Thought Leadership

Avoiding a mirage in the high-income desert

A decade on from the onset of the financial crisis, the search for yield continues unabated. In an environment of abundant global liquidity, low bond default rates, restrained market volatility and historically low yields, the appeal of high levels of headline income is understandable. Our 2016 Global Investor Survey also found that, despite low yields, a surprisingly high 41% of respondents were seeking an income yield of at least 8% and over half were seeking at least 6%1.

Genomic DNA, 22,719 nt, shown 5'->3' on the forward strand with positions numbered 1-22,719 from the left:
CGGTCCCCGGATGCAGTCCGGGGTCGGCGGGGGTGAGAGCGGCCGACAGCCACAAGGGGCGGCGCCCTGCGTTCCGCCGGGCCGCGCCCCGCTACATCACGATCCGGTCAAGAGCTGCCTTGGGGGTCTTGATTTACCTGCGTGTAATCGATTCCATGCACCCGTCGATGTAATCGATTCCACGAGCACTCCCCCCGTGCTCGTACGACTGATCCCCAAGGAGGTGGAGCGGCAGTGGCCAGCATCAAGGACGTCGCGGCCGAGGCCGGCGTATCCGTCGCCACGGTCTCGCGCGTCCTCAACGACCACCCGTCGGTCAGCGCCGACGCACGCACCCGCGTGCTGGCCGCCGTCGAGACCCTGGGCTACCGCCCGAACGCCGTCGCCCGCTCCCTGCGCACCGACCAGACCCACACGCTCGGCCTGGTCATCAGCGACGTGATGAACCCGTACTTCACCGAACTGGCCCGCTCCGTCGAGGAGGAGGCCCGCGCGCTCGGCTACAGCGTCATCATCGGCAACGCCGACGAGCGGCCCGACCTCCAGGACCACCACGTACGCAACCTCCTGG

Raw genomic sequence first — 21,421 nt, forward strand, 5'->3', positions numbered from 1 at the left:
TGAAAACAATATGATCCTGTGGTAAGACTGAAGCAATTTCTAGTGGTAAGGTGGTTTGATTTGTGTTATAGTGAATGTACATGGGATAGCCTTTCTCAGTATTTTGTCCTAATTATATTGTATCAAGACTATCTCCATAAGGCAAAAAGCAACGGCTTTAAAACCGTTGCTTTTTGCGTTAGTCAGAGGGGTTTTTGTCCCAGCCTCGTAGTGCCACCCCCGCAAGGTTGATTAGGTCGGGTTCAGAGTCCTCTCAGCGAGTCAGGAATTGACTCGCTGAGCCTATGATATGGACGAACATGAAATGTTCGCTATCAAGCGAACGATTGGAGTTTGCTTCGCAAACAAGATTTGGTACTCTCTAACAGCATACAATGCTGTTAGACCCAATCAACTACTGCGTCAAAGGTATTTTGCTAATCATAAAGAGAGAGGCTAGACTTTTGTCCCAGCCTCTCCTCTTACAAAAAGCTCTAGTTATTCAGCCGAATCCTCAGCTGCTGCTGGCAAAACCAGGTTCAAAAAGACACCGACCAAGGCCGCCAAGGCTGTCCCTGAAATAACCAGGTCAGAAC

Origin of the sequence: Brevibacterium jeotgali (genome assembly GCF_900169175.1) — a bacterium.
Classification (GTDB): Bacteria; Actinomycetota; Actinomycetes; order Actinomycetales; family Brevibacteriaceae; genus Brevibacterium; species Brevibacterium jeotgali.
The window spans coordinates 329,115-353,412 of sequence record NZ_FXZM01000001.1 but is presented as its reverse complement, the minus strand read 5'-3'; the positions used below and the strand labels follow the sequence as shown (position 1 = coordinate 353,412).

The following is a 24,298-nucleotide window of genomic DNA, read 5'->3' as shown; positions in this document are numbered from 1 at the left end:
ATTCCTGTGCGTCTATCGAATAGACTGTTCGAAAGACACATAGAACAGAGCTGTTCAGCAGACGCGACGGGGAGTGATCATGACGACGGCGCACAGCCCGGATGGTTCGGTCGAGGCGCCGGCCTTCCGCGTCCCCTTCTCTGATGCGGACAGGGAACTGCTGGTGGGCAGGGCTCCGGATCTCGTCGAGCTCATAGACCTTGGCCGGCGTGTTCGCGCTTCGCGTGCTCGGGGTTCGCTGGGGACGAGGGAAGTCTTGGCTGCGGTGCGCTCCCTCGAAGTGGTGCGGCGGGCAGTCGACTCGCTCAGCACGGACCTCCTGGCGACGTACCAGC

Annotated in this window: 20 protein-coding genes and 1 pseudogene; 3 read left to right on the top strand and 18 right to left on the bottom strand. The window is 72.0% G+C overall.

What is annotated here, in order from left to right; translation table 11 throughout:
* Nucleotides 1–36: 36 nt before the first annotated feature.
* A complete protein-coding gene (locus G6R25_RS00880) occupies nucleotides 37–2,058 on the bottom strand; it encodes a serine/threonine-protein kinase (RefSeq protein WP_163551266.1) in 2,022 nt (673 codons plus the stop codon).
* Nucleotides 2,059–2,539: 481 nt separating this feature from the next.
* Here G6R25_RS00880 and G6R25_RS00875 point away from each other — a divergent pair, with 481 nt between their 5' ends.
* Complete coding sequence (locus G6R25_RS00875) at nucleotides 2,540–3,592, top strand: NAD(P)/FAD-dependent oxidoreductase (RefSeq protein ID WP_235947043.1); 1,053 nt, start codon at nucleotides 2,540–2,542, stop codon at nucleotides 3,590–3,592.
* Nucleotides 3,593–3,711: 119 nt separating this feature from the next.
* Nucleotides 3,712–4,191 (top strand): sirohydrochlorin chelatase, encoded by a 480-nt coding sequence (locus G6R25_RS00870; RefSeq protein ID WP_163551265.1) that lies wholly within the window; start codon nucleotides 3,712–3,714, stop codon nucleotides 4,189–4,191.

Perhaps less well understood is the considerable change there has been in the characteristics of the securities that generate what is now seen as an acceptable level of income. This evolution applies to both fixed income and equities alike, albeit for different reasons. Put simply, an increasing proportion of yield is being generated by a diminishing pool of securities across mainstream asset classes. With an eye to the future, a closer look at the conditions needed to sustain high levels of income without incurring capital losses raises some interesting questions.

In this note we take a cross-asset approach, looking principally at fixed income and equities.

1Schroders Global Investment Study, 2016

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